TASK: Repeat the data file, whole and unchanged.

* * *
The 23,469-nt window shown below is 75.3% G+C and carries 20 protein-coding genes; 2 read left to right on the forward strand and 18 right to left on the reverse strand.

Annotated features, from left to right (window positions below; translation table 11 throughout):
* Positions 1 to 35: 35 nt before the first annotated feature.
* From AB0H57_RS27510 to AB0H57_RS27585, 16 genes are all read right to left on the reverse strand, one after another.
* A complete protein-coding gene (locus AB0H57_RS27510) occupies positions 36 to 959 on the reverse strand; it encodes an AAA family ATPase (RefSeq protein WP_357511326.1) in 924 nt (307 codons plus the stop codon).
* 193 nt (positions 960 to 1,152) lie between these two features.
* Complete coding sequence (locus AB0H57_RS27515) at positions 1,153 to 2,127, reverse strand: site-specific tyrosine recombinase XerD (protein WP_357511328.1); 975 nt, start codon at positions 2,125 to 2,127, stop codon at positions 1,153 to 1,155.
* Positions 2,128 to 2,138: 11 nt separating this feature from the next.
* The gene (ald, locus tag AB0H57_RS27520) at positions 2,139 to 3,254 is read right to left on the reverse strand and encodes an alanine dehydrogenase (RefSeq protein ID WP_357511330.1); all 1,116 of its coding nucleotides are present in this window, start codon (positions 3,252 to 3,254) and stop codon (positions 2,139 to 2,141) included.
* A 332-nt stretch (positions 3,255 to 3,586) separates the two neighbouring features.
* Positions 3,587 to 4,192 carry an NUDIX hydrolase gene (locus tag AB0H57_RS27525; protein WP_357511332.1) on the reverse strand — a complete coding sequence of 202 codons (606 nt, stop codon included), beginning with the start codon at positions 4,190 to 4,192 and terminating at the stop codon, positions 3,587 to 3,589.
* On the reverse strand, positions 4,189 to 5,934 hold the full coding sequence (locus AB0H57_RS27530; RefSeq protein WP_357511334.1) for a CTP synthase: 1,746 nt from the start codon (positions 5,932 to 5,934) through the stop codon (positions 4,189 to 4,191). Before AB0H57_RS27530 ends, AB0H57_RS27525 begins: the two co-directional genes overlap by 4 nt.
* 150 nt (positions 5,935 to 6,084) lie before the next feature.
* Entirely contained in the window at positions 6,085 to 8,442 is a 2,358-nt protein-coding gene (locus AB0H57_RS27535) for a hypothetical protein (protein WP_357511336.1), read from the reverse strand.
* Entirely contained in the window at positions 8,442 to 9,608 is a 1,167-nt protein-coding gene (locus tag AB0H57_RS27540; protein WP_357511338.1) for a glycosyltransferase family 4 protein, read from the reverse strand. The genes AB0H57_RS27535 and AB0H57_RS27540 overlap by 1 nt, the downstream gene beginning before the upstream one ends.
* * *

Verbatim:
The 23,469-nt window shown below is 75.3% G+C and carries 20 protein-coding genes; 2 read left to right on the forward strand and 18 right to left on the reverse strand.

Annotated features, from left to right (window positions below; translation table 11 throughout):
* Positions 1 to 35: 35 nt before the first annotated feature.
* From AB0H57_RS27510 to AB0H57_RS27585, 16 genes are all read right to left on the reverse strand, one after another.
* A complete protein-coding gene (locus AB0H57_RS27510) occupies positions 36 to 959 on the reverse strand; it encodes an AAA family ATPase (RefSeq protein WP_357511326.1) in 924 nt (307 codons plus the stop codon).
* 193 nt (positions 960 to 1,152) lie between these two features.
* Complete coding sequence (locus AB0H57_RS27515) at positions 1,153 to 2,127, reverse strand: site-specific tyrosine recombinase XerD (protein WP_357511328.1); 975 nt, start codon at positions 2,125 to 2,127, stop codon at positions 1,153 to 1,155.
* Positions 2,128 to 2,138: 11 nt separating this feature from the next.
* The gene (ald, locus tag AB0H57_RS27520) at positions 2,139 to 3,254 is read right to left on the reverse strand and encodes an alanine dehydrogenase (RefSeq protein ID WP_357511330.1); all 1,116 of its coding nucleotides are present in this window, start codon (positions 3,252 to 3,254) and stop codon (positions 2,139 to 2,141) included.
* A 332-nt stretch (positions 3,255 to 3,586) separates the two neighbouring features.
* Positions 3,587 to 4,192 carry an NUDIX hydrolase gene (locus tag AB0H57_RS27525; protein WP_357511332.1) on the reverse strand — a complete coding sequence of 202 codons (606 nt, stop codon included), beginning with the start codon at positions 4,190 to 4,192 and terminating at the stop codon, positions 3,587 to 3,589.
* On the reverse strand, positions 4,189 to 5,934 hold the full coding sequence (locus AB0H57_RS27530; RefSeq protein WP_357511334.1) for a CTP synthase: 1,746 nt from the start codon (positions 5,932 to 5,934) through the stop codon (positions 4,189 to 4,191). Before AB0H57_RS27530 ends, AB0H57_RS27525 begins: the two co-directional genes overlap by 4 nt.
* 150 nt (positions 5,935 to 6,084) lie before the next feature.
* Entirely contained in the window at positions 6,085 to 8,442 is a 2,358-nt protein-coding gene (locus AB0H57_RS27535) for a hypothetical protein (protein WP_357511336.1), read from the reverse strand.
* Entirely contained in the window at positions 8,442 to 9,608 is a 1,167-nt protein-coding gene (locus tag AB0H57_RS27540; protein WP_357511338.1) for a glycosyltransferase family 4 protein, read from the reverse strand. The genes AB0H57_RS27535 and AB0H57_RS27540 overlap by 1 nt, the downstream gene beginning before the upstream one ends.